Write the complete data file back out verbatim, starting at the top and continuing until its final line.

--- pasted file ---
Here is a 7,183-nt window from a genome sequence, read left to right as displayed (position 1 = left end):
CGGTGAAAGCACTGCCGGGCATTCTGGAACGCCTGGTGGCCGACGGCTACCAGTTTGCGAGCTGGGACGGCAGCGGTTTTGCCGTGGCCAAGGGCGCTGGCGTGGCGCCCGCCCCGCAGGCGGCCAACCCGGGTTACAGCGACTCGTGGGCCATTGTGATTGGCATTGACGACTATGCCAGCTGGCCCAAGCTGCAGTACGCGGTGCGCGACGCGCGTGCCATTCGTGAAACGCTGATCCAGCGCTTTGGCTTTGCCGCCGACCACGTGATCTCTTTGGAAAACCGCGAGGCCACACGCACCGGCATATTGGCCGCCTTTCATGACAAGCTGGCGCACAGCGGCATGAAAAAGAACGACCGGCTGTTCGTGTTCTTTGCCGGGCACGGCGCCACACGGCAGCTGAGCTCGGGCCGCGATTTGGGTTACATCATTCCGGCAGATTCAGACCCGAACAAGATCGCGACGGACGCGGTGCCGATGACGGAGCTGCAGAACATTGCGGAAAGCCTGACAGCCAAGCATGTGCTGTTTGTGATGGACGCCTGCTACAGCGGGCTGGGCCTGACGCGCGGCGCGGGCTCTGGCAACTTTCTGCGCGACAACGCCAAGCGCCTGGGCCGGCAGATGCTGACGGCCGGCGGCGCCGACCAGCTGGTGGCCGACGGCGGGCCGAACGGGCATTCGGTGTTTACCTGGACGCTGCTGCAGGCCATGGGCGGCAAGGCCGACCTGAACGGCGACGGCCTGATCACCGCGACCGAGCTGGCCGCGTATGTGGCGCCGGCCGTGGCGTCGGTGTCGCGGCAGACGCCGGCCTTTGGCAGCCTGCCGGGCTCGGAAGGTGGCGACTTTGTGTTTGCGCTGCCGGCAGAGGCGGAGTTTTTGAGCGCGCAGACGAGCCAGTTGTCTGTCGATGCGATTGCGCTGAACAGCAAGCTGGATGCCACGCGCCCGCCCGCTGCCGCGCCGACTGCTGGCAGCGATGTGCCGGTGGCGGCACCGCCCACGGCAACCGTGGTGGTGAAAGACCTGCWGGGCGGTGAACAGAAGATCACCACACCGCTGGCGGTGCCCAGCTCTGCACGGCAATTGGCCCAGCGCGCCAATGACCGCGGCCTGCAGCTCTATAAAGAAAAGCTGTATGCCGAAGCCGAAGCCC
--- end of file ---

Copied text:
Here is a 7,183-nt window from a genome sequence, read left to right as displayed (position 1 = left end):
CGGTGAAAGCACTGCCGGGCATTCTGGAACGCCTGGTGGCCGACGGCTACCAGTTTGCGAGCTGGGACGGCAGCGGTTTTGCCGTGGCCAAGGGCGCTGGCGTGGCGCCCGCCCCGCAGGCGGCCAACCCGGGTTACAGCGACTCGTGGGCCATTGTGATTGGCATTGACGACTATGCCAGCTGGCCCAAGCTGCAGTACGCGGTGCGCGACGCGCGTGCCATTCGTGAAACGCTGATCCAGCGCTTTGGCTTTGCCGCCGACCACGTGATCTCTTTGGAAAACCGCGAGGCCACACGCACCGGCATATTGGCCGCCTTTCATGACAAGCTGGCGCACAGCGGCATGAAAAAGAACGACCGGCTGTTCGTGTTCTTTGCCGGGCACGGCGCCACACGGCAGCTGAGCTCGGGCCGCGATTTGGGTTACATCATTCCGGCAGATTCAGACCCGAACAAGATCGCGACGGACGCGGTGCCGATGACGGAGCTGCAGAACATTGCGGAAAGCCTGACAGCCAAGCATGTGCTGTTTGTGATGGACGCCTGCTACAGCGGGCTGGGCCTGACGCGCGGCGCGGGCTCTGGCAACTTTCTGCGCGACAACGCCAAGCGCCTGGGCCGGCAGATGCTGACGGCCGGCGGCGCCGACCAGCTGGTGGCCGACGGCGGGCCGAACGGGCATTCGGTGTTTACCTGGACGCTGCTGCAGGCCATGGGCGGCAAGGCCGACCTGAACGGCGACGGCCTGATCACCGCGACCGAGCTGGCCGCGTATGTGGCGCCGGCCGTGGCGTCGGTGTCGCGGCAGACGCCGGCCTTTGGCAGCCTGCCGGGCTCGGAAGGTGGCGACTTTGTGTTTGCGCTGCCGGCAGAGGCGGAGTTTTTGAGCGCGCAGACGAGCCAGTTGTCTGTCGATGCGATTGCGCTGAACAGCAAGCTGGATGCCACGCGCCCGCCCGCTGCCGCGCCGACTGCTGGCAGCGATGTGCCGGTGGCGGCACCGCCCACGGCAACCGTGGTGGTGAAAGACCTGCWGGGCGGTGAACAGAAGATCACCACACCGCTGGCGGTGCCCAGCTCTGCACGGCAATTGGCCCAGCGCGCCAATGACCGCGGCCTGCAGCTCTATAAAGAAAAGCTGTATGCCGAAGCCGAAGCCC